You know where this story ends for most kids. They idolize a figure they know from afar, they get an improbable chance to meet the guy, and he turns out to be a bum. He cheats on his wife. He kicks over trashcans. He shouts at clubhouse attendants. My first day at the stadium, I stood getting dressed in my sparkling new uniform in the bat-boy locker area, which was tucked around a corner from the main locker room, and located about 10 feet from the bathroom. Players filed by, most of them ignoring us. Suddenly, he appeared.
"Hey," he said to me, holding out his hand. "I'm Tony. How are you?" Flustered, I stammered, "Uh, nothing much." He laughed.
He laughed! Have you noticed that the tributes to Gwynn all seem to mention his laugh? The man's laughter illuminated the room. "Best sound I've ever heard in my life," ESPN's Chris Berman said in the locker room one day, after I'd sheepishly hauled out my Chris Berman baseball card and asked for his autograph. Somebody—my memory says it was Bruce Hurst—said, "I know that's your rookie card, Chris, 'cause you've got hair in that photo." Tony laughed for the next five minutes straight, literally holding his sides he was laughing so hard. The joke was lame, but who cares? If the payoff is hearing Tony Gwynn laugh for five minutes, I'll sit through anything.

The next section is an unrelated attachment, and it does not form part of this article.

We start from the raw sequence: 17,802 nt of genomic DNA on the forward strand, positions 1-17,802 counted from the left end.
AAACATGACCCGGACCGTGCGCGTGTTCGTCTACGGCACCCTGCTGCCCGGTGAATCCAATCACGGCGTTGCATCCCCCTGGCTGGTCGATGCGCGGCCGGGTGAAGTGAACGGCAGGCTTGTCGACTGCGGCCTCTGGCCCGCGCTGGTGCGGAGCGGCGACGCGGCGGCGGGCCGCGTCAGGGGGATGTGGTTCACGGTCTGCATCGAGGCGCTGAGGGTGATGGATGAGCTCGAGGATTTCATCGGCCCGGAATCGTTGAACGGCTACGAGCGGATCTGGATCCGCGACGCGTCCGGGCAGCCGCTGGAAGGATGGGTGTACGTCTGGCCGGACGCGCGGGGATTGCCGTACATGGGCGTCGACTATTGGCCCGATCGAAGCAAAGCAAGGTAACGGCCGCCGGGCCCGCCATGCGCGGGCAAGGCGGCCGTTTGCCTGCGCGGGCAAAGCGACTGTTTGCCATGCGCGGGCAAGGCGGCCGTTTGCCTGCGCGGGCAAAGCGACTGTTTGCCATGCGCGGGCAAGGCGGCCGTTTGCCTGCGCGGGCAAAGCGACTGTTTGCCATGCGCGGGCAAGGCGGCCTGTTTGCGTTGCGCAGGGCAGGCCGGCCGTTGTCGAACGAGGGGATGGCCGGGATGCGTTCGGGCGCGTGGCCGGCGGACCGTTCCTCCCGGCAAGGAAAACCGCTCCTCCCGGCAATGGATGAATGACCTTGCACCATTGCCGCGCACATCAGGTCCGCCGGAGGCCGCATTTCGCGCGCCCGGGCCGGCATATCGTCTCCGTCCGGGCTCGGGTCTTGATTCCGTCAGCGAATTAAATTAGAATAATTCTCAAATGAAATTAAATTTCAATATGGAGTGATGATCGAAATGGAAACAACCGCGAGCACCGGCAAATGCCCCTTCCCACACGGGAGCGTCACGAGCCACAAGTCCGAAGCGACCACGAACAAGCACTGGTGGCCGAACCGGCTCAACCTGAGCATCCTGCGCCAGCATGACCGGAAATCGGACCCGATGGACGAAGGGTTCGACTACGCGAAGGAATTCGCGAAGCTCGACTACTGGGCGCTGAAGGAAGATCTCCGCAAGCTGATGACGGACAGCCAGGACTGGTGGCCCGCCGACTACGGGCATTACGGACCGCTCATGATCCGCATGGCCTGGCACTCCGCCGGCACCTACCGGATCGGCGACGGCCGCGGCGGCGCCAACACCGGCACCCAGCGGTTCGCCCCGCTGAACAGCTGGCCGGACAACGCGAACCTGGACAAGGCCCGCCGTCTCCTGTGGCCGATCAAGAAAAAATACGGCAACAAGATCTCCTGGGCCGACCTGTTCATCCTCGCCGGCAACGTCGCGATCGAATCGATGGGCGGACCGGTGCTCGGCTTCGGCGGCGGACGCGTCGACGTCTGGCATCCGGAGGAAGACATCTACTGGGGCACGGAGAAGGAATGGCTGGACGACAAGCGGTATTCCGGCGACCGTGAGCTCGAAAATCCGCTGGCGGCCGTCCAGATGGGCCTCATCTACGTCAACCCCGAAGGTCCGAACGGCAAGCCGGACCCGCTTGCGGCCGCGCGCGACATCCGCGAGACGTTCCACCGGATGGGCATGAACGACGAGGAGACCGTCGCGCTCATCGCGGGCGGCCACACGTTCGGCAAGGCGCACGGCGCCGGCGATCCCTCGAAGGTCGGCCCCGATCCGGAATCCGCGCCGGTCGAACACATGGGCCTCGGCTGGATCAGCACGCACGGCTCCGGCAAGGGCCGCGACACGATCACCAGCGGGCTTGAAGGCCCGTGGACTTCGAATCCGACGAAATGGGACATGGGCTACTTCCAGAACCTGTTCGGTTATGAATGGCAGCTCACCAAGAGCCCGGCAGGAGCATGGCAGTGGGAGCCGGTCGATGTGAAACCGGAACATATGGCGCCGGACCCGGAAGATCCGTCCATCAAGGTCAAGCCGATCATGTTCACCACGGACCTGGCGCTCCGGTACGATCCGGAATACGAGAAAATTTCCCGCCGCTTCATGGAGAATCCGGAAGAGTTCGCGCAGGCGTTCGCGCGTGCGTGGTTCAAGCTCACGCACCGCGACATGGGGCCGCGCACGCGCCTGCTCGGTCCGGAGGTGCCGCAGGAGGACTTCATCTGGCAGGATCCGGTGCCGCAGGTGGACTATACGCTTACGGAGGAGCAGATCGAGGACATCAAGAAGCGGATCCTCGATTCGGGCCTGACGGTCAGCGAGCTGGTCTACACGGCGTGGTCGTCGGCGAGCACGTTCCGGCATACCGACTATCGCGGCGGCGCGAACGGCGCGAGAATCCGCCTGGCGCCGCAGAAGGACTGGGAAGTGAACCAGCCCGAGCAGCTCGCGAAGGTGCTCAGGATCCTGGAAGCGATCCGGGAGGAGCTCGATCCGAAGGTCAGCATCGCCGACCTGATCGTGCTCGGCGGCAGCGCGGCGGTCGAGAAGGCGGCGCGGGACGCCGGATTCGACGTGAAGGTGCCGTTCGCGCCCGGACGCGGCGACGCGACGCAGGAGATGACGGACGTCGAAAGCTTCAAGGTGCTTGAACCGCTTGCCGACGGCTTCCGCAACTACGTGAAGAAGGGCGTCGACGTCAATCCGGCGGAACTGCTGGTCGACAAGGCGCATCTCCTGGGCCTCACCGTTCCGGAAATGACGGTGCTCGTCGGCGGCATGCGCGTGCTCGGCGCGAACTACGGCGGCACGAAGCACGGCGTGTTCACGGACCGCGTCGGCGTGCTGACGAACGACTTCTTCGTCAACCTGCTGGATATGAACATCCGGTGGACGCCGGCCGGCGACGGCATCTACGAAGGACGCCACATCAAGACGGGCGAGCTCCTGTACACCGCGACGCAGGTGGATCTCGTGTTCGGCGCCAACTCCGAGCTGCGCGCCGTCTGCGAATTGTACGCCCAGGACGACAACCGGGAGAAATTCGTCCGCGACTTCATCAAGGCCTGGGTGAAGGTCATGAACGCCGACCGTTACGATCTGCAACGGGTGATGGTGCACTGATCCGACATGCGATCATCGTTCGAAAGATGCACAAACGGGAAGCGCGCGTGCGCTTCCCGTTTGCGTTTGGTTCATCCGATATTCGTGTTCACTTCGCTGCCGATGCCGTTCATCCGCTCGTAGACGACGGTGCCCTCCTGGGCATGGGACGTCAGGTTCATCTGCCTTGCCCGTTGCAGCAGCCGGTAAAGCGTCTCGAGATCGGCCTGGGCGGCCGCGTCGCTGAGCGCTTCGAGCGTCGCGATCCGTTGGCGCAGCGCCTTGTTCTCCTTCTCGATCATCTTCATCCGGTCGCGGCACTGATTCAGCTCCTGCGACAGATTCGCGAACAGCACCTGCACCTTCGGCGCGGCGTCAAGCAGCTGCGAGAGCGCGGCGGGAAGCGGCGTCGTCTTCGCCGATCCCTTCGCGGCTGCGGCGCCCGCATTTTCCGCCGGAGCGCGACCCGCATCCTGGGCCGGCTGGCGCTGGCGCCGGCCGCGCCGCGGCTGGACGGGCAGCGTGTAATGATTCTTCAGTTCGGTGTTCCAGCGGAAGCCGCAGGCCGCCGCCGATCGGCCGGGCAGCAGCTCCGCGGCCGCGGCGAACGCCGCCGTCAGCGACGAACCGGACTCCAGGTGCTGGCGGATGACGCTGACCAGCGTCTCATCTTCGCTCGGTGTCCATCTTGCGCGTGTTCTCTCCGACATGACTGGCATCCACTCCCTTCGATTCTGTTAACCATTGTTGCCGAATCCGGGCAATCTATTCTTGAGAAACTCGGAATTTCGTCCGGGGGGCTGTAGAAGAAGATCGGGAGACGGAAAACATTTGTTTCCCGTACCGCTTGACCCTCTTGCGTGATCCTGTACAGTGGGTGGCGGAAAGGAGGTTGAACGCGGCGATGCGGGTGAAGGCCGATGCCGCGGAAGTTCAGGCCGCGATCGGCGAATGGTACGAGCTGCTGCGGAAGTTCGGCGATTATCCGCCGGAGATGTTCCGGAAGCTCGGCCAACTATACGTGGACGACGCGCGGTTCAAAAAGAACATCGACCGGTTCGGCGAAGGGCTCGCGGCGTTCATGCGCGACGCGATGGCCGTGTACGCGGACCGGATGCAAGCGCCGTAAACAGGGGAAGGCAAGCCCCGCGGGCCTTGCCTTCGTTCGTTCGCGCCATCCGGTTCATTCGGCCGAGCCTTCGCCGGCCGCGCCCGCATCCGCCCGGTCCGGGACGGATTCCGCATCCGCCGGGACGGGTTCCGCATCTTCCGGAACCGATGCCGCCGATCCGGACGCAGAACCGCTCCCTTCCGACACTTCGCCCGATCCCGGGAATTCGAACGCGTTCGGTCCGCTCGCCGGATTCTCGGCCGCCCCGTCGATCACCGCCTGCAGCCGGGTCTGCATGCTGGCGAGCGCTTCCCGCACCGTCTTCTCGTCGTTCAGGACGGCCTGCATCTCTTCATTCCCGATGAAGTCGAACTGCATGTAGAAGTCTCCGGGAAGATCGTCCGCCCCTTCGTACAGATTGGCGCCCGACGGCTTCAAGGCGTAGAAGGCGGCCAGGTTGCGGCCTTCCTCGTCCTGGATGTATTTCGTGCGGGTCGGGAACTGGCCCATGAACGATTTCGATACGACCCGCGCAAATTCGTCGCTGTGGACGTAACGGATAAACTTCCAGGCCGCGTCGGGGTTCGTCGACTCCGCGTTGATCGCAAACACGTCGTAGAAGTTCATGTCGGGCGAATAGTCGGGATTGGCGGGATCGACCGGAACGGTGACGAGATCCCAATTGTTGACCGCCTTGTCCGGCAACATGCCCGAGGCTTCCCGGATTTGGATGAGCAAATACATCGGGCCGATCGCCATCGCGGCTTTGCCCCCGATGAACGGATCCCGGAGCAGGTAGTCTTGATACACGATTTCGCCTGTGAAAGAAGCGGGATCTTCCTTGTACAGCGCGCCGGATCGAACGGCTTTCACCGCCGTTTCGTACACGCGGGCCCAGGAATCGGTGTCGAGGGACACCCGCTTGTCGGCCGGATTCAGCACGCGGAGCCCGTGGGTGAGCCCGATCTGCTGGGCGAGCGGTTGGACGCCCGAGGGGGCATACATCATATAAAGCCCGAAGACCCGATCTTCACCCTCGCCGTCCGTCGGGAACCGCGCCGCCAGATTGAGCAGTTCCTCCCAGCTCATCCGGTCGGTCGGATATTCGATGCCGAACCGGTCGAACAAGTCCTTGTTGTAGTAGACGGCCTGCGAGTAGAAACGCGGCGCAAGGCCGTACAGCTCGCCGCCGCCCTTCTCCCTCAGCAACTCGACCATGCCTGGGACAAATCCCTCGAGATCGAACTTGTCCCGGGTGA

One day, one of the bat boys showed up wearing an earring. Bright gold and massive. The Giants were in town. During batting practice, Will Clark walked by and sneered, "Nice earring, faggot." The words were stunning, but we knew we had to react like it was no big thing. News must've gotten around, though, because before the next game, Tony walked back to the locker room area with Bip Roberts and performed an entire routine for us. They had evidently practiced it during batting practice. They stood lecturing us, using every "how to talk like an older white guy" cliché in the book. "Now listen, son," Tony started, stopping periodically to catch his breath, as he was laughing too hard. "You're bringing down the team here, with that earring." "Very, very unprofessional," Bip added, haughtily. They walked away, howling with laughter, the point made: Will Clark was a dick.